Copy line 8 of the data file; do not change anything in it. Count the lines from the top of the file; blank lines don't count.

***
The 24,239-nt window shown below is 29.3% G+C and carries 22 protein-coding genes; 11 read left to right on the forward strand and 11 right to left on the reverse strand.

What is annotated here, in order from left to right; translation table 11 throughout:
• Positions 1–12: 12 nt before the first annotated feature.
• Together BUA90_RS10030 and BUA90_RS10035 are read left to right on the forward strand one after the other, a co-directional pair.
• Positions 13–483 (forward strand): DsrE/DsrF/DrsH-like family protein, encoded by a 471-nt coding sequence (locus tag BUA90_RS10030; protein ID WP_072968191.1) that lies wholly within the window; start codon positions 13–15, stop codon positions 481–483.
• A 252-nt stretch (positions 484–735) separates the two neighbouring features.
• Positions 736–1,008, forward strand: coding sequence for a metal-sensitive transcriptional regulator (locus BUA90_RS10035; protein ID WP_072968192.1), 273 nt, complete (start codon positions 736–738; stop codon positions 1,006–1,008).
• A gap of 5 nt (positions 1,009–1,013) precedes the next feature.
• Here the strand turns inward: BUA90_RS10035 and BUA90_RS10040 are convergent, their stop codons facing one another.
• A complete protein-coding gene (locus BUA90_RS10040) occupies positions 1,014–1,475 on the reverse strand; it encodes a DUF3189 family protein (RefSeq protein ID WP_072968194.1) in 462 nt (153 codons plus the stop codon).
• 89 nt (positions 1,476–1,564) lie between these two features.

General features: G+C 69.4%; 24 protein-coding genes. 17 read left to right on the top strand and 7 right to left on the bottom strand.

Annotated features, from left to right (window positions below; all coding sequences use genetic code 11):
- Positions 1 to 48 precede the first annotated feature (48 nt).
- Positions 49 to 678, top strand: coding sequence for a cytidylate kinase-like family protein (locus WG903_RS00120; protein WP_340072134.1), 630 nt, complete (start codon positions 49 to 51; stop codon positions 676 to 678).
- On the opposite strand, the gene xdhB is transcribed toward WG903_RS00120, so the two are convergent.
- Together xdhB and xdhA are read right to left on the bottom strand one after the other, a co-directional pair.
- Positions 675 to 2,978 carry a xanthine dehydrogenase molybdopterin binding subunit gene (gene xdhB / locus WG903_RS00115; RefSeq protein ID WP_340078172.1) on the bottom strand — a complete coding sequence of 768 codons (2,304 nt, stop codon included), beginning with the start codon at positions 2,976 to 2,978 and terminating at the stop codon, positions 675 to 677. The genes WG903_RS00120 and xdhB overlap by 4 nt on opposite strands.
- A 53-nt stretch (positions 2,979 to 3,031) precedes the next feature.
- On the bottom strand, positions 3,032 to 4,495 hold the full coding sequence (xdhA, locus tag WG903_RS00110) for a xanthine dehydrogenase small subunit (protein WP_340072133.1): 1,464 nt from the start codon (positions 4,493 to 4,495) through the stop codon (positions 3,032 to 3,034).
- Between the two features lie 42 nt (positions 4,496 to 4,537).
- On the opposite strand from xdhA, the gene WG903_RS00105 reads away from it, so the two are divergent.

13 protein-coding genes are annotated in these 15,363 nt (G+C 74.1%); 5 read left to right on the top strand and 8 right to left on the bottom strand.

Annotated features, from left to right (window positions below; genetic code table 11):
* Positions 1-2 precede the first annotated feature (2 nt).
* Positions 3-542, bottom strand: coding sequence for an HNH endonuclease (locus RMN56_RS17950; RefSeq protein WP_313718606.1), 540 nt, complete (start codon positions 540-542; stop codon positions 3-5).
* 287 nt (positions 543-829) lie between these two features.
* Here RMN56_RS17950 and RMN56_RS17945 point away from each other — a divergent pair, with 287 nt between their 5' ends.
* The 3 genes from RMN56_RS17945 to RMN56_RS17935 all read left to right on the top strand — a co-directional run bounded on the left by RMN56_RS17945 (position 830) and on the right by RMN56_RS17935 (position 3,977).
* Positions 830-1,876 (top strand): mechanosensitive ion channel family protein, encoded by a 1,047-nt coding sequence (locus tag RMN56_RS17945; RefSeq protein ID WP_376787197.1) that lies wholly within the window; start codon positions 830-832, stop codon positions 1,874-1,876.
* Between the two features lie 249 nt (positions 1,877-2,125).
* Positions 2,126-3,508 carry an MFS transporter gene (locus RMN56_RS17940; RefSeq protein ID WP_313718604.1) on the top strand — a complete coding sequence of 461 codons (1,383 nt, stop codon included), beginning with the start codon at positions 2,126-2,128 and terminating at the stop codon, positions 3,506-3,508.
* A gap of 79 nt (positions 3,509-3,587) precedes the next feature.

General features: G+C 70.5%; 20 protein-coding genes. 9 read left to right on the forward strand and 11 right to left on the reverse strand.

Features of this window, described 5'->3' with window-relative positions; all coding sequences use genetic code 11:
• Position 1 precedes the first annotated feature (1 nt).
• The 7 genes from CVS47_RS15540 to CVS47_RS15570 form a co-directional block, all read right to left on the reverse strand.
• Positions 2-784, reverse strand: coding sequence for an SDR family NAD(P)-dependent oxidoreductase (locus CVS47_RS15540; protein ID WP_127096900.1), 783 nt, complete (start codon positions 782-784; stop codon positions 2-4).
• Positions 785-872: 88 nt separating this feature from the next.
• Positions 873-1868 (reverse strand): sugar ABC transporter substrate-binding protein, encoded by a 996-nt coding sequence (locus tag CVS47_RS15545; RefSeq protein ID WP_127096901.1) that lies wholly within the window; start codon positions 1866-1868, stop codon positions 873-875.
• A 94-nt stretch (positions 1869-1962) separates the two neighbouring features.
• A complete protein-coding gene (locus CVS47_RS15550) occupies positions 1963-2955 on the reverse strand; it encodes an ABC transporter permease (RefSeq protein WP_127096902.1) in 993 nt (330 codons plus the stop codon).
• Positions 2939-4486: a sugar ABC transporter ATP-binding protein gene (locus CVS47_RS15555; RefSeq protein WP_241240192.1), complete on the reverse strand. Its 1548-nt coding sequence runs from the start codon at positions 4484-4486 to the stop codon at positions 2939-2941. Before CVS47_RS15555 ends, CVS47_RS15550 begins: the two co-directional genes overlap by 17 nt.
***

• A gap of 5 nt (positions 1,009–1,013) precedes the next feature.